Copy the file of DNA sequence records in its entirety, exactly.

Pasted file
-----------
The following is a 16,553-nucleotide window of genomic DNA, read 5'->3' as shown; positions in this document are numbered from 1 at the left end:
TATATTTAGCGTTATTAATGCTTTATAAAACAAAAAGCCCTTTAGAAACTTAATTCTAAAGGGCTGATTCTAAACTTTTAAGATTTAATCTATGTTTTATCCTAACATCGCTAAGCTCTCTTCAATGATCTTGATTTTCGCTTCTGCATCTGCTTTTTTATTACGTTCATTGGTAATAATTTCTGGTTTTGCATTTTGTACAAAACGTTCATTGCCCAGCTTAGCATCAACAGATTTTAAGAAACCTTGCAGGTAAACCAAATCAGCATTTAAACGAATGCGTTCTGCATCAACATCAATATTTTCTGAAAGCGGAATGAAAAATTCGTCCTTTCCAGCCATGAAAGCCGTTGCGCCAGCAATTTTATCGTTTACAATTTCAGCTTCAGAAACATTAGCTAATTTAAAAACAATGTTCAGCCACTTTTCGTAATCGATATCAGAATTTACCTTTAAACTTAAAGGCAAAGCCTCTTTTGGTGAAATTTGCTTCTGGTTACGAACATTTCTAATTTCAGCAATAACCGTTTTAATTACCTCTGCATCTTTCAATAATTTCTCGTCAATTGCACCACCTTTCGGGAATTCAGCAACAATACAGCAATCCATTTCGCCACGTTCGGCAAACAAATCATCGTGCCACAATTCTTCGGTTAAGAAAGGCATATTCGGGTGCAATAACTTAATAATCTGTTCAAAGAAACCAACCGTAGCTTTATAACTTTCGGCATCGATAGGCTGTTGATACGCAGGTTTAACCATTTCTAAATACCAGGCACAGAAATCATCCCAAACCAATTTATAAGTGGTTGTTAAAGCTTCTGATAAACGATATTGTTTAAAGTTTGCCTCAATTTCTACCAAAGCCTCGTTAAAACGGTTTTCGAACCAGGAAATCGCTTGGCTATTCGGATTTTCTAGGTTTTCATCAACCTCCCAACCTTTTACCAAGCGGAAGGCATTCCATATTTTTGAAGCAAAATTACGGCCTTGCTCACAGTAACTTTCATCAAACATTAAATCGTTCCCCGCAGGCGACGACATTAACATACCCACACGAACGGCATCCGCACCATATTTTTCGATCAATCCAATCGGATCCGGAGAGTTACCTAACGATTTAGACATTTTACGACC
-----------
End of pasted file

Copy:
The following is a 16,553-nucleotide window of genomic DNA, read 5'->3' as shown; positions in this document are numbered from 1 at the left end:
TATATTTAGCGTTATTAATGCTTTATAAAACAAAAAGCCCTTTAGAAACTTAATTCTAAAGGGCTGATTCTAAACTTTTAAGATTTAATCTATGTTTTATCCTAACATCGCTAAGCTCTCTTCAATGATCTTGATTTTCGCTTCTGCATCTGCTTTTTTATTACGTTCATTGGTAATAATTTCTGGTTTTGCATTTTGTACAAAACGTTCATTGCCCAGCTTAGCATCAACAGATTTTAAGAAACCTTGCAGGTAAACCAAATCAGCATTTAAACGAATGCGTTCTGCATCAACATCAATATTTTCTGAAAGCGGAATGAAAAATTCGTCCTTTCCAGCCATGAAAGCCGTTGCGCCAGCAATTTTATCGTTTACAATTTCAGCTTCAGAAACATTAGCTAATTTAAAAACAATGTTCAGCCACTTTTCGTAATCGATATCAGAATTTACCTTTAAACTTAAAGGCAAAGCCTCTTTTGGTGAAATTTGCTTCTGGTTACGAACATTTCTAATTTCAGCAATAACCGTTTTAATTACCTCTGCATCTTTCAATAATTTCTCGTCAATTGCACCACCTTTCGGGAATTCAGCAACAATACAGCAATCCATTTCGCCACGTTCGGCAAACAAATCATCGTGCCACAATTCTTCGGTTAAGAAAGGCATATTCGGGTGCAATAACTTAATAATCTGTTCAAAGAAACCAACCGTAGCTTTATAACTTTCGGCATCGATAGGCTGTTGATACGCAGGTTTAACCATTTCTAAATACCAGGCACAGAAATCATCCCAAACCAATTTATAAGTGGTTGTTAAAGCTTCTGATAAACGATATTGTTTAAAGTTTGCCTCAATTTCTACCAAAGCCTCGTTAAAACGGTTTTCGAACCAGGAAATCGCTTGGCTATTCGGATTTTCTAGGTTTTCATCAACCTCCCAACCTTTTACCAAGCGGAAGGCATTCCATATTTTTGAAGCAAAATTACGGCCTTGCTCACAGTAACTTTCATCAAACATTAAATCGTTCCCCGCAGGCGACGACATTAACATACCCACACGAACGGCATCCGCACCATATTTTTCGATCAATCCAATCGGATCCGGAGAGTTACCTAACGATTTAGACATTTTACGACC